This site also presents sheet music showing the original composition by Daniel Alomia Robles (1913), on which Paul Simon based his version of 1970. You find the original tune by scrolling down to the bottom of
Guessing from what I see on that site, I conclude that using this sheet music for non-commercial use is legal if the source link is given - you just saw it right here!
It is for this version that I made an autoharp arrangement.
You find it in the row with ID label "condor" in the Table of Music and Musings on my Web site:
Note that the tune's empty key signature (no flats, no sharps) designates not only the key of C major but also A minor, and here, especially, A *harmonic* minor, consisting of the chords Dm, Am and E7. In my understanding, the tune stays mainly in A harmonic minor but seeks relief in C major in a few places, clearly recognisable by the out of scale (!) _g_ notes.
(The 7th degree in a harmonic minor scale is raised by a half step, becoming _g#_ in A harmonic minor, as we recently were reminded of in a posting by Charles Whitmer.)
The assignment of Dm (instead of Am) for the _a_ notes in measures 8 & 9 and 12 & 13 is due to the _f_ harmony notes below the _a_ melody notes in the corresponding places in the Piano y Canto score, on the Web page (just mentioned) immediately above the notation ("Kuntur phawan") which I use for my version.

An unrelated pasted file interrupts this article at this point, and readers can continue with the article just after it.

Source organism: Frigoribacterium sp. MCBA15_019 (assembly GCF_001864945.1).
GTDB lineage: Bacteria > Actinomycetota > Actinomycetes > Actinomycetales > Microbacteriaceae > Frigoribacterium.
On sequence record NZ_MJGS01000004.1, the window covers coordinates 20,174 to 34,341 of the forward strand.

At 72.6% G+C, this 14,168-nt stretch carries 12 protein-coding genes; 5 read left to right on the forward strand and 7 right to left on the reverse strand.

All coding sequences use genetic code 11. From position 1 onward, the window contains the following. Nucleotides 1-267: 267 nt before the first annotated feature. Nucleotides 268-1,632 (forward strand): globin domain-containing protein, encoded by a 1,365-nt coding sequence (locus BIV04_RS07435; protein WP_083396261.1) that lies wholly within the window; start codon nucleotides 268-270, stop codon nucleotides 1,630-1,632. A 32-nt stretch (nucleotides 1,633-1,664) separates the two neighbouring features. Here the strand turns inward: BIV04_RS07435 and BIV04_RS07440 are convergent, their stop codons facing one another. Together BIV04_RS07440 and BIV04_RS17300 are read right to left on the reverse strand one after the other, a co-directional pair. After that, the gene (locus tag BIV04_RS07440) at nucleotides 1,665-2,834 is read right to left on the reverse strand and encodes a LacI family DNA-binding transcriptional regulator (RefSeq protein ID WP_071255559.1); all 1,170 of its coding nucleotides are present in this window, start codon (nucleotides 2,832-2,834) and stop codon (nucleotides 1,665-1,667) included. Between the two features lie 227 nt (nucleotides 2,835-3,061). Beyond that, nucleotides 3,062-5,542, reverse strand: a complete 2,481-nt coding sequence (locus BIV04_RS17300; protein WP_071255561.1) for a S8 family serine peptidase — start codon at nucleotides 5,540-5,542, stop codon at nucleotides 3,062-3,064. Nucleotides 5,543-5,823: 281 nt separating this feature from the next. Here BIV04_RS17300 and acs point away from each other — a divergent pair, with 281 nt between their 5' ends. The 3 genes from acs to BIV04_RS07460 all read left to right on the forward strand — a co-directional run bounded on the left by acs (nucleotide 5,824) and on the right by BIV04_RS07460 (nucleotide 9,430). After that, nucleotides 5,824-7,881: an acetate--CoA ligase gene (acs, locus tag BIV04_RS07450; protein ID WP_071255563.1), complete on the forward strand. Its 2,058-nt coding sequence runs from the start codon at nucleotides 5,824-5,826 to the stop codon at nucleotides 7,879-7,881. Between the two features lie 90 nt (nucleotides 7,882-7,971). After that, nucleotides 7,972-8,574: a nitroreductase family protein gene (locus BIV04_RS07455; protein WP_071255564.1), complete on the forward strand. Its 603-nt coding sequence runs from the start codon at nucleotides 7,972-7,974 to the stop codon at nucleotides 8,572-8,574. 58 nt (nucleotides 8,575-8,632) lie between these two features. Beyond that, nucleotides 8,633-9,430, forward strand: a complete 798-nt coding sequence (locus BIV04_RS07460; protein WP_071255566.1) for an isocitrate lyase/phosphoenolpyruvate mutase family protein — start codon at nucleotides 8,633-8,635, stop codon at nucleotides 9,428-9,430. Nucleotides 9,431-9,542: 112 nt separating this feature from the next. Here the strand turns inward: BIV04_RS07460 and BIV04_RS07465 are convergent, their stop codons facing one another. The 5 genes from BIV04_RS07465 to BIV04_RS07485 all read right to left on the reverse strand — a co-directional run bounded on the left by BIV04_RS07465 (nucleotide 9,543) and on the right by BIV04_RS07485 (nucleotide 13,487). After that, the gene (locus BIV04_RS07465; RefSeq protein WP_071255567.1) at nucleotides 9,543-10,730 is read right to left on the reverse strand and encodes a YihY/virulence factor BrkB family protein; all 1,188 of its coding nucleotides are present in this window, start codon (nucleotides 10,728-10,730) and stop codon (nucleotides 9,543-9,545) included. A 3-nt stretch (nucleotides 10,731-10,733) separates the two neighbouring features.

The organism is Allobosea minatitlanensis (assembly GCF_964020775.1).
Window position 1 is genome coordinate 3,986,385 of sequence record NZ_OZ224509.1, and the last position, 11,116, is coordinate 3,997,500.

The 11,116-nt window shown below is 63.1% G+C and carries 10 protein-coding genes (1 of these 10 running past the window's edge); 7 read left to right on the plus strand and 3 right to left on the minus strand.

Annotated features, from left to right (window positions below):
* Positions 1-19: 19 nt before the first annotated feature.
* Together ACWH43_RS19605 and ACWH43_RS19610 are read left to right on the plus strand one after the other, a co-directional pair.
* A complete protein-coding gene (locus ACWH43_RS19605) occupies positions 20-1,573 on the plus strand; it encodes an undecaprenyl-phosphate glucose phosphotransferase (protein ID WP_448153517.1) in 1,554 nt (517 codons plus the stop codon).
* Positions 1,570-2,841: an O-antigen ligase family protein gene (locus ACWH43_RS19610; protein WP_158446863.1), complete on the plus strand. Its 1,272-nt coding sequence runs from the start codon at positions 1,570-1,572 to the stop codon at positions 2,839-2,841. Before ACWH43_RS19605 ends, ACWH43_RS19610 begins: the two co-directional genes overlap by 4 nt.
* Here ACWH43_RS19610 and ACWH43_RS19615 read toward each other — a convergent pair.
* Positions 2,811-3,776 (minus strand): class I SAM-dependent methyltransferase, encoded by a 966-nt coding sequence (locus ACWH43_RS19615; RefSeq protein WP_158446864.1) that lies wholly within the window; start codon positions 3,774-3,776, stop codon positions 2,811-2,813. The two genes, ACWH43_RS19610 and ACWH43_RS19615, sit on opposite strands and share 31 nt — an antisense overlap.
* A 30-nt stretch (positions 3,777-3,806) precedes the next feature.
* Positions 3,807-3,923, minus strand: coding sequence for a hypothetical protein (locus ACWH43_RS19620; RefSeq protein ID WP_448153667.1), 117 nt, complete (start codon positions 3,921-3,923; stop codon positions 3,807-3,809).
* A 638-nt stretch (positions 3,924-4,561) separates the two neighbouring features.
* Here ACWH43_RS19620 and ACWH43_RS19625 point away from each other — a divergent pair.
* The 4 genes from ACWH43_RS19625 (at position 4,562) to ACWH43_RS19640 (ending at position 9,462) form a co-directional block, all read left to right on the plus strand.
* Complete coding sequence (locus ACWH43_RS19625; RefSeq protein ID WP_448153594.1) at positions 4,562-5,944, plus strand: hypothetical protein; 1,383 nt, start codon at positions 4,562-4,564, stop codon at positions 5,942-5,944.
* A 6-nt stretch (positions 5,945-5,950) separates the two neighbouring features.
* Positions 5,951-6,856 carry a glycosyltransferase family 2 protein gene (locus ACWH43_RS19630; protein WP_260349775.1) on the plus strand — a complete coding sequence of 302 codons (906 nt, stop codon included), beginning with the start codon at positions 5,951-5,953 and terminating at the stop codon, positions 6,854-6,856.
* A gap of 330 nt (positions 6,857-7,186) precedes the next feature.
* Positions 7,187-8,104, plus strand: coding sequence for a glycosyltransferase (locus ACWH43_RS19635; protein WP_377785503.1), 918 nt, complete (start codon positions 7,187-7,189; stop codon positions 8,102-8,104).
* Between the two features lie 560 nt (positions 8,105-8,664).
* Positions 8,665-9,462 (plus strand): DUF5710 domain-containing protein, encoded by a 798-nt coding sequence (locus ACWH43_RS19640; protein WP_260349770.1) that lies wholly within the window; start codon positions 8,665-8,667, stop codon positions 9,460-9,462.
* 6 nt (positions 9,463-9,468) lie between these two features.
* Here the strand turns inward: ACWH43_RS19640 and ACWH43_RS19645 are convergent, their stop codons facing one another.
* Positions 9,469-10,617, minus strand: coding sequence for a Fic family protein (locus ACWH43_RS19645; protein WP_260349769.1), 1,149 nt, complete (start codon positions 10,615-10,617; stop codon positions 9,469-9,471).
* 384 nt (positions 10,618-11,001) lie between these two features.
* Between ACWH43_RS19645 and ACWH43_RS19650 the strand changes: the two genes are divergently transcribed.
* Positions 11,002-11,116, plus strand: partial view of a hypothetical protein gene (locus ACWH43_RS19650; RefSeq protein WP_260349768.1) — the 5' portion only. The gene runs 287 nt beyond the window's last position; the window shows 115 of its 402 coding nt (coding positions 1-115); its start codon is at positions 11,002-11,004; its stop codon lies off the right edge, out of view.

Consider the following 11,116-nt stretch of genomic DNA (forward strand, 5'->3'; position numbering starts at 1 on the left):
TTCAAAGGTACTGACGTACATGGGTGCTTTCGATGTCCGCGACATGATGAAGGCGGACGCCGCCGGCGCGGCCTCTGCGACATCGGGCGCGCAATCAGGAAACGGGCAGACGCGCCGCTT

The discovery of the free version threatened to make my invented story superfluous. But meanwhile I loved my crazy idea so much (yes, such am I!) that I adapted my words to the structure of Robles' original tune (that differs slightly, mainly rhythmically, from the Simon & Garfunkel one).
The tune has an A part, repeated once, and a B part, repeated once - the B part contains a longer phrase that is repeated within each repetition of the B part. According to this structure I divided my story also in two parts: the A part asking a question, the B part answering it.
And now the faint-hearted may skip the rest of this mail, all others, better gird your loins, for here it comes (cf. my sheet music):
Elk On Door Passer
How come that you are carrying that elk / on your back / through the door?
... It looks so silly, strange, so strange!